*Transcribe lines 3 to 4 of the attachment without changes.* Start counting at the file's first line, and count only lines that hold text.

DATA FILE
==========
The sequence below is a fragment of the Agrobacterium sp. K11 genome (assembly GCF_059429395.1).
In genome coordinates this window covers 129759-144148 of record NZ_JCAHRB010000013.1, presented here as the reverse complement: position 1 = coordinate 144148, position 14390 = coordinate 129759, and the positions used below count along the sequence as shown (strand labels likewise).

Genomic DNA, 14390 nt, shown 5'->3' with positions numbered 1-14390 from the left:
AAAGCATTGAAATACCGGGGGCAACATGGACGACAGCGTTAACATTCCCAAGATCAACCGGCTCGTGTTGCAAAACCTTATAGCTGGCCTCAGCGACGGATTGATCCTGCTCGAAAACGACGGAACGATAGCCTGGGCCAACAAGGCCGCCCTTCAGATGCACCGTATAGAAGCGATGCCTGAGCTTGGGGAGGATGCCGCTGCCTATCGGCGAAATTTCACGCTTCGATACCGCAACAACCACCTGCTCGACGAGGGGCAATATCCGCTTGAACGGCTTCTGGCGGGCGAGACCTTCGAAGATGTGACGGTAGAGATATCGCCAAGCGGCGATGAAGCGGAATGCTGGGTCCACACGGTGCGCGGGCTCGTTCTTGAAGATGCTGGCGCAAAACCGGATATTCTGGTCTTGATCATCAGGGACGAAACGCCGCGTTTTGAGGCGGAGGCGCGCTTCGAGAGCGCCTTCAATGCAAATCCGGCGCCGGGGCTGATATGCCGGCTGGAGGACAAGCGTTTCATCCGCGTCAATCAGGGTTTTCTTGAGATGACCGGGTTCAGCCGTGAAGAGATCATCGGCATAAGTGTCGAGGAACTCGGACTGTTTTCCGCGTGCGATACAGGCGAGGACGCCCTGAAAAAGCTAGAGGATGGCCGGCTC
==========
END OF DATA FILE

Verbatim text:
Genomic DNA, 14390 nt, shown 5'->3' with positions numbered 1-14390 from the left:
AAAGCATTGAAATACCGGGGGCAACATGGACGACAGCGTTAACATTCCCAAGATCAACCGGCTCGTGTTGCAAAACCTTATAGCTGGCCTCAGCGACGGATTGATCCTGCTCGAAAACGACGGAACGATAGCCTGGGCCAACAAGGCCGCCCTTCAGATGCACCGTATAGAAGCGATGCCTGAGCTTGGGGAGGATGCCGCTGCCTATCGGCGAAATTTCACGCTTCGATACCGCAACAACCACCTGCTCGACGAGGGGCAATATCCGCTTGAACGGCTTCTGGCGGGCGAGACCTTCGAAGATGTGACGGTAGAGATATCGCCAAGCGGCGATGAAGCGGAATGCTGGGTCCACACGGTGCGCGGGCTCGTTCTTGAAGATGCTGGCGCAAAACCGGATATTCTGGTCTTGATCATCAGGGACGAAACGCCGCGTTTTGAGGCGGAGGCGCGCTTCGAGAGCGCCTTCAATGCAAATCCGGCGCCGGGGCTGATATGCCGGCTGGAGGACAAGCGTTTCATCCGCGTCAATCAGGGTTTTCTTGAGATGACCGGGTTCAGCCGTGAAGAGATCATCGGCATAAGTGTCGAGGAACTCGGACTGTTTTCCGCGTGCGATACAGGCGAGGACGCCCTGAAAAAGCTAGAGGATGGCCGGCTC